Joint Committee On Human Rights Twenty-First Report


1. Letter to the Chairman from the Rt Hon Patricia Hewitt MP,

Secretary of State for Trade and Industry, re the Enterprise Bill

I very much welcome the Joint Committee's further progress report on the Enterprise Bill, contained in its Eighteenth Report, published on 21 June. I was pleased to see that for the most part, the Committee considers that the Bill contains adequate safeguards against any violations of the Convention rights, but I thought you would welcome an early indication of our response to the points that the Committee drew to the attention of both Houses.

In relation to the Committee's comments about the consumer provisions in the Bill, I agree that a fair balance needs to be struck between the rights of traders and the general interests of consumers. However, I believe the procedure for obtaining enforcement orders, including interim enforcement orders, will ensure that this is achieved without the additional measures.

Although an enforcer may make an application for an enforcement order or an interim enforcement order against a person who it thinks has engaged in conduct which constitutes a domestic or Community infringement, or who is likely to engage in conduct which would constitute a Community infringement, it is implicit, because of the rules of administrative law, that its view must be a reasonable one. In any case, the enforcer will still have to satisfy the court to the civil balance of proof (on the balance of probabilities) that an order should be made. In practice, therefore, the enforcer would need to have "reasonable grounds" for the application to a court. The court's power to order the enforcer to pay the business's costs if the enforcer does not succeed in its application and no order is made, or undertaking to the court given, will deter enforcers from bringing frivolous or ill-considered applications.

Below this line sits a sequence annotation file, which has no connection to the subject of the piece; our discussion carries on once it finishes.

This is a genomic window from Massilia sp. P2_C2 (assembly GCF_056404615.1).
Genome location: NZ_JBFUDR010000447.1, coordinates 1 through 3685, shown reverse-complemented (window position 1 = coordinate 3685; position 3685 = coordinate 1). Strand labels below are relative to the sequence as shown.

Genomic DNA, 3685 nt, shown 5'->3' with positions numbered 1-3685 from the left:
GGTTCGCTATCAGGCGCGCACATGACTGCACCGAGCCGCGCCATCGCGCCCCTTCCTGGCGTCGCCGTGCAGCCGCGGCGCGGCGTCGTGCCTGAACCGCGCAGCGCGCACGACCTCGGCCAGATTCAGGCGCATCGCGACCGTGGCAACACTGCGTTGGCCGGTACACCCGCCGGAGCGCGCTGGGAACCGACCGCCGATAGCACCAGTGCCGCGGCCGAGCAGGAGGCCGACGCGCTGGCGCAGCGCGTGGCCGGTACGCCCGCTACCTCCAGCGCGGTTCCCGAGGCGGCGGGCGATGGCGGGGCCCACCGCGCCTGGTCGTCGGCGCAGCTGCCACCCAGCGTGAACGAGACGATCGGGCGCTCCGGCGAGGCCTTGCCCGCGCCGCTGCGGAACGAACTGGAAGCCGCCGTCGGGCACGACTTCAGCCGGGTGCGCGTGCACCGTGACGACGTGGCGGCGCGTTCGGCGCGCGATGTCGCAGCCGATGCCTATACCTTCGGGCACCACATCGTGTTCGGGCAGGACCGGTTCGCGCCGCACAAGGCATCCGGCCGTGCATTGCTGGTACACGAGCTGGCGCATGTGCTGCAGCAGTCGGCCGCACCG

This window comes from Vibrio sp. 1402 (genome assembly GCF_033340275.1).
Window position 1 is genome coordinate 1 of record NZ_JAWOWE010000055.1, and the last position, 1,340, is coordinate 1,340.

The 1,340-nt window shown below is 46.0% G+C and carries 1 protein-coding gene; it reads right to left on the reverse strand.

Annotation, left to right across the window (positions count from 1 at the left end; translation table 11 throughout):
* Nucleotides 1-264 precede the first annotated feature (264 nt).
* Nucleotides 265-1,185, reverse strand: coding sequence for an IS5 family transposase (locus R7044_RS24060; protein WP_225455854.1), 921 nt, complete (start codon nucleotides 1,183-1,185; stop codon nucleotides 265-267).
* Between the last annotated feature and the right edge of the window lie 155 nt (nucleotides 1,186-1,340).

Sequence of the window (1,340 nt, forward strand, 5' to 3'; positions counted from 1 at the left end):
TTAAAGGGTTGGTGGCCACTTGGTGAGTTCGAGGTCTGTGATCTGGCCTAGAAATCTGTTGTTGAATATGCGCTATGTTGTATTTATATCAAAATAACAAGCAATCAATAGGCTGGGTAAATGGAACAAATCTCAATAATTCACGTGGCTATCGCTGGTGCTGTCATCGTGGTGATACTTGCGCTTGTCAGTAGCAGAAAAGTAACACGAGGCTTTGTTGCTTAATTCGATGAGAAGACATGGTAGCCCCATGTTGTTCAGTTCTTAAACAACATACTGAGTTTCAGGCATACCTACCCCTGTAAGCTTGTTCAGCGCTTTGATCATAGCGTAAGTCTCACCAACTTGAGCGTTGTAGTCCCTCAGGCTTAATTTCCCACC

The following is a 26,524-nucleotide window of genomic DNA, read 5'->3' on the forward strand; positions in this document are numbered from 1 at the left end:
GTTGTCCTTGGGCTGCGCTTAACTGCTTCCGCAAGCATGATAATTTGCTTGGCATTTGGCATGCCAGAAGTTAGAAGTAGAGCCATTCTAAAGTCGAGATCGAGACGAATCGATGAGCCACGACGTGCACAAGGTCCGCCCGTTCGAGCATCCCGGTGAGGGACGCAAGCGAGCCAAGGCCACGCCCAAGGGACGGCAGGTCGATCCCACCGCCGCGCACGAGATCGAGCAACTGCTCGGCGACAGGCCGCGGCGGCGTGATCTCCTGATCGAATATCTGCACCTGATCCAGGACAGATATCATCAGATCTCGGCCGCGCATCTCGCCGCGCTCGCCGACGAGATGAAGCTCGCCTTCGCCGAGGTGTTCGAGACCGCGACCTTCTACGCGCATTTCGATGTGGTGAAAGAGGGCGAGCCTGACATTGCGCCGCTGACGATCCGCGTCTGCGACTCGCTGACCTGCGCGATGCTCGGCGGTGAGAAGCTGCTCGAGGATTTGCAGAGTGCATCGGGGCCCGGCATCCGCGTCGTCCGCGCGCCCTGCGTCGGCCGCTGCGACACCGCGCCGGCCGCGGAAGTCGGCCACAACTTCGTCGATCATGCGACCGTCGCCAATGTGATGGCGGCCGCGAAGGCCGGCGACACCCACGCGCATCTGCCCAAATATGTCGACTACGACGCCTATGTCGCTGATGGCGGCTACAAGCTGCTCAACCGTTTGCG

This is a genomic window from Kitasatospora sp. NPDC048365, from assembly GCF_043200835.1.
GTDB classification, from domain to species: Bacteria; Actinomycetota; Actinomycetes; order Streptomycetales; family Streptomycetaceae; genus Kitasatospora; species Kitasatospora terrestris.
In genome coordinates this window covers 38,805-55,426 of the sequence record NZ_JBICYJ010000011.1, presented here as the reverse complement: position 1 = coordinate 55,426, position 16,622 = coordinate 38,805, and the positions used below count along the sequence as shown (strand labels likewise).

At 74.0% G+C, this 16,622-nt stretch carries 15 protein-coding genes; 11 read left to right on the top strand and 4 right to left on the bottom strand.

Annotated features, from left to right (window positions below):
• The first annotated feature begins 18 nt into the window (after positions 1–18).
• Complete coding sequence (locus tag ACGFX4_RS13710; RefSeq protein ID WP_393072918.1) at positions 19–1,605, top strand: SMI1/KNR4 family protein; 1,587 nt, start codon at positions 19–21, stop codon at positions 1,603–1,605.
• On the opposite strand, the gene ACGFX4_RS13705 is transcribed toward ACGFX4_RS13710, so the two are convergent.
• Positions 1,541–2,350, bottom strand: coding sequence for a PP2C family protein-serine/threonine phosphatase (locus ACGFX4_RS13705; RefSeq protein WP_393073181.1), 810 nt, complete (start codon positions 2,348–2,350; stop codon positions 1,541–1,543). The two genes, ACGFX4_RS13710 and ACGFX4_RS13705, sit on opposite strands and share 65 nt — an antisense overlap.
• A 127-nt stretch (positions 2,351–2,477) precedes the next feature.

Wherever circumstances allow for it, we want businesses to be given as much notice as possible of any application to the court for an interim enforcement order. This includes cases where the OFT considers that proceedings are so urgent in order to safeguard consumers' interests that proceedings should be brought without delaying proceedings for seven days to allow for consultation. But where an application for an interim enforcement order is made without notice, the application is required to state why no notice has been given. This will assist the court in reaching its decision on whether it is appropriate to make an interim order without notice. It will also act as an incentive for enforcers to give notice unless there is very good reason not to do so.

We do not consider it necessary to include on the face of the Bill a requirement that the court should be explicitly required to consider the rights and interests of the person against whom an interim order is sought before making one, or that they should take into account the fact that the order would be made in the person's absence and without him or her having been given notice of the application. We are confident that the courts will invariably do this in exercising their discretion to make an interim order. That reflects the approach which the courts take to interim injunctions.

Moreover, section 6 of the Human Rights Act 1998 (HRA) already requires the courts to act in a way that is compatible with the ECHR unless primary legislation requires otherwise. As such, a court hearing an application under the Bill will need to be satisfied that it would not breach a person's rights under the ECHR to make an interim order. In the present case, the court would need to be satisfied that it was in the wider public interest for the order to be made. I can reassure the Committee that there is nothing in the Bill which would prevent this balancing exercise. Furthermore, I should add that the purpose of an enforcement order is not intended to stop a person earning his living: it is simply to direct him to conduct his business in a lawful manner.

Turning to the Committee's points on Part 9 of the Bill, I agree entirely with the Committee's view that the criteria for overseas disclosure are important, and must be transparent, proportionate and should be given legal backing. We are considering ways in which the legislative provision in this respect could be strengthened, with a view to bringing forward any appropriate amendments during the passage of the Bill.

2 July 2002

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